>> Your suggestion to move to Github is perhaps based upon a false premise, that the R community at large has the ability to directly post code/patches to the official distribution. We can contribute code and patches, primarily here on R-Devel, to the code base. However, only the members of R Core team (http://www.r-project.org/contributors.html) have write access to the SVN repo above and have to approve any such contributions.
>>
>
> How is this different from Github? Github just makes it much easier to create and post patches to the project - it has nothing to do with write access - typically on Github the community has no write access, either. Using pull requests is certainly much less fragile than e-mails and patches are based on forked branches, so you can directly build the patched version if you want without manually applying the patch - and you see the whole history so you can pick out things logically. You can comment on individual patches to discuss them and even individual commits - often leading to a quick round trip time of revising it.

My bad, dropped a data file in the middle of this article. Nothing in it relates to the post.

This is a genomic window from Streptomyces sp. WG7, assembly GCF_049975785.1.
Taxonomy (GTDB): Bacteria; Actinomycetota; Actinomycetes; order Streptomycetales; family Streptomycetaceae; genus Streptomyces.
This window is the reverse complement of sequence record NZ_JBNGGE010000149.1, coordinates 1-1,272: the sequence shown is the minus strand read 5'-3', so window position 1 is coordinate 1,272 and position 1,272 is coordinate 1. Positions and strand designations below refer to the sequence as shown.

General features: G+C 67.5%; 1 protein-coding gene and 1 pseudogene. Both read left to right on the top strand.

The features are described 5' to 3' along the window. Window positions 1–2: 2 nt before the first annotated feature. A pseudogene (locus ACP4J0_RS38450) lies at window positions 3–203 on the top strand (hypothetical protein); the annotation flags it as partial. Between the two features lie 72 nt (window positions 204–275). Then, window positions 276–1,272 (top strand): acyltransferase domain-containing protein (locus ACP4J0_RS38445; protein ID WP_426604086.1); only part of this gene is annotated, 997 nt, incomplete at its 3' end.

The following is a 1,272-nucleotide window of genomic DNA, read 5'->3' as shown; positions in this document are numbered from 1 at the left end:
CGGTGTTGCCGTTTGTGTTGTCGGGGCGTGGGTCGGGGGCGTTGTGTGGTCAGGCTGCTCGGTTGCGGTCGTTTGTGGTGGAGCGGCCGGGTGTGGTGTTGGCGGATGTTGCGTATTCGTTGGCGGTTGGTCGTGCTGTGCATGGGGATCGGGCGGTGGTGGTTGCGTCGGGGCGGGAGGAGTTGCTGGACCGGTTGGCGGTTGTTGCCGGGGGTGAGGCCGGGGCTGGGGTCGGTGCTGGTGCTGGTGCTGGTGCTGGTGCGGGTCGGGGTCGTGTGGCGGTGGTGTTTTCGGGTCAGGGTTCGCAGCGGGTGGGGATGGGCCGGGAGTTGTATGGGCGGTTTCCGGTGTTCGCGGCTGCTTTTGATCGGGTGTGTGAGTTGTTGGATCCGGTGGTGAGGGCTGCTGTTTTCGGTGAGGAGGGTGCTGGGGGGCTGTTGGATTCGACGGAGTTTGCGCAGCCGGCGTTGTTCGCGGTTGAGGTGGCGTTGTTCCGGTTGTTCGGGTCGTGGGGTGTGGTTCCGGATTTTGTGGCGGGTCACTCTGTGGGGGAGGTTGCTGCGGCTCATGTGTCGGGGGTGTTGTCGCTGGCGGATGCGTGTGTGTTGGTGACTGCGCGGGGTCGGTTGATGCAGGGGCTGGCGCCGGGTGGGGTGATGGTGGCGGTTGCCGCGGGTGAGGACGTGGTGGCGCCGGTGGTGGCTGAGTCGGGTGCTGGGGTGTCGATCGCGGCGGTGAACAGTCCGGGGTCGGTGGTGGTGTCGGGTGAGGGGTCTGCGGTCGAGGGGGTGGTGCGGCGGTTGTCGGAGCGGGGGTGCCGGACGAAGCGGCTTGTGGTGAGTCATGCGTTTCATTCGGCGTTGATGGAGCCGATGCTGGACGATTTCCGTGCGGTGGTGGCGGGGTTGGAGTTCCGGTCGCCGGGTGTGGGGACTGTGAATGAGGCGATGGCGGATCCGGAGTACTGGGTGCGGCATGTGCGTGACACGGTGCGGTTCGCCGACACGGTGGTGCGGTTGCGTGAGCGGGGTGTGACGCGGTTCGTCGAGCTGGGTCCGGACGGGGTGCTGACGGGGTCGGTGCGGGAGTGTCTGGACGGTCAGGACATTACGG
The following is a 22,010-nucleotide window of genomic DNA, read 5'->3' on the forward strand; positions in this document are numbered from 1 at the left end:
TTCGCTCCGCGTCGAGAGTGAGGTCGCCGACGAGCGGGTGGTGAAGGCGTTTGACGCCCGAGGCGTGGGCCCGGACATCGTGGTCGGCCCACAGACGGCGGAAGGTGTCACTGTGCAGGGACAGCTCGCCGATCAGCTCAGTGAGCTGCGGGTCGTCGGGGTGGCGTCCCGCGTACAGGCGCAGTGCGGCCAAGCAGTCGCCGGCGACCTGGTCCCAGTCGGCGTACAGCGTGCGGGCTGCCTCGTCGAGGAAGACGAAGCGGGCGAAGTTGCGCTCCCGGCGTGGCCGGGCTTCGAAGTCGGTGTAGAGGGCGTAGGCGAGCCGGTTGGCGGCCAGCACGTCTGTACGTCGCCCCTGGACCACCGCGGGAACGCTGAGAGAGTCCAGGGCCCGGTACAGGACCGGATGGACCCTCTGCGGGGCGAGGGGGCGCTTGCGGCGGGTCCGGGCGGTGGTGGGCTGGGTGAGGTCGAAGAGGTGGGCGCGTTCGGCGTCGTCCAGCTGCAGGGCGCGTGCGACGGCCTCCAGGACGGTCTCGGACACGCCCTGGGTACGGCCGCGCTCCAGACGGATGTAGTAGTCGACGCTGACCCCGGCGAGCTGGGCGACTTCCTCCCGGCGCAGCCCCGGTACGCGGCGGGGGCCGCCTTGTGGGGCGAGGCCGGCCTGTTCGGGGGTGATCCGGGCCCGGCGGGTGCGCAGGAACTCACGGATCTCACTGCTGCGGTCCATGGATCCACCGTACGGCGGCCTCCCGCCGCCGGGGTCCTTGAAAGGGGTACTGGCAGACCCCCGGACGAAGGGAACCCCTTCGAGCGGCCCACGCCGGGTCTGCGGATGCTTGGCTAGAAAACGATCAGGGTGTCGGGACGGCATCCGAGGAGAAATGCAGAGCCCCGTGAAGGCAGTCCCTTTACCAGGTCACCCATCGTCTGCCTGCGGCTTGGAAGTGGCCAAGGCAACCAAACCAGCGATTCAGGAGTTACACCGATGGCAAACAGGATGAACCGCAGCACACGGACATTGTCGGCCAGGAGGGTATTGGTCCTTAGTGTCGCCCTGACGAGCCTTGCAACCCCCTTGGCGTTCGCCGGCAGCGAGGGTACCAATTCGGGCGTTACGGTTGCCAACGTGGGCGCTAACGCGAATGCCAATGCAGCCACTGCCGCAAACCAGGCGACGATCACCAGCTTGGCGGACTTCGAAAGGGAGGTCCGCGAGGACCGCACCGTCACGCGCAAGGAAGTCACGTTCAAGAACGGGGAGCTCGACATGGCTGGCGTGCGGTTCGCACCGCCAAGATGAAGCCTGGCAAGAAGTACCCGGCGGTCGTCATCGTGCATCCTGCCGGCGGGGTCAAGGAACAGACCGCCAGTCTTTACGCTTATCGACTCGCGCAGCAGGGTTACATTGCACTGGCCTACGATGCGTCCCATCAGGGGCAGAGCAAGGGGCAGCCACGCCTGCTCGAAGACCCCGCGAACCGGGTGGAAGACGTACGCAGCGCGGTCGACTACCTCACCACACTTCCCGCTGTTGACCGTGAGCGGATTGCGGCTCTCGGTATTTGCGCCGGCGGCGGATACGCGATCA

>
> Cheers,
> Simon

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Re: Why R-project source code is not on Github

Gaurav Sehrawat
I was moreover concerned over bridging gap between web2.0 and web1.0
development methodologies  & thus passing code to younger generation .

But never mind . Sooner or later .

Cheers.


On Fri, Aug 22, 2014 at 9:30 AM, Yihui Xie <[hidden email]> wrote:

> As someone who has merged more than a hundred pull requests on Github,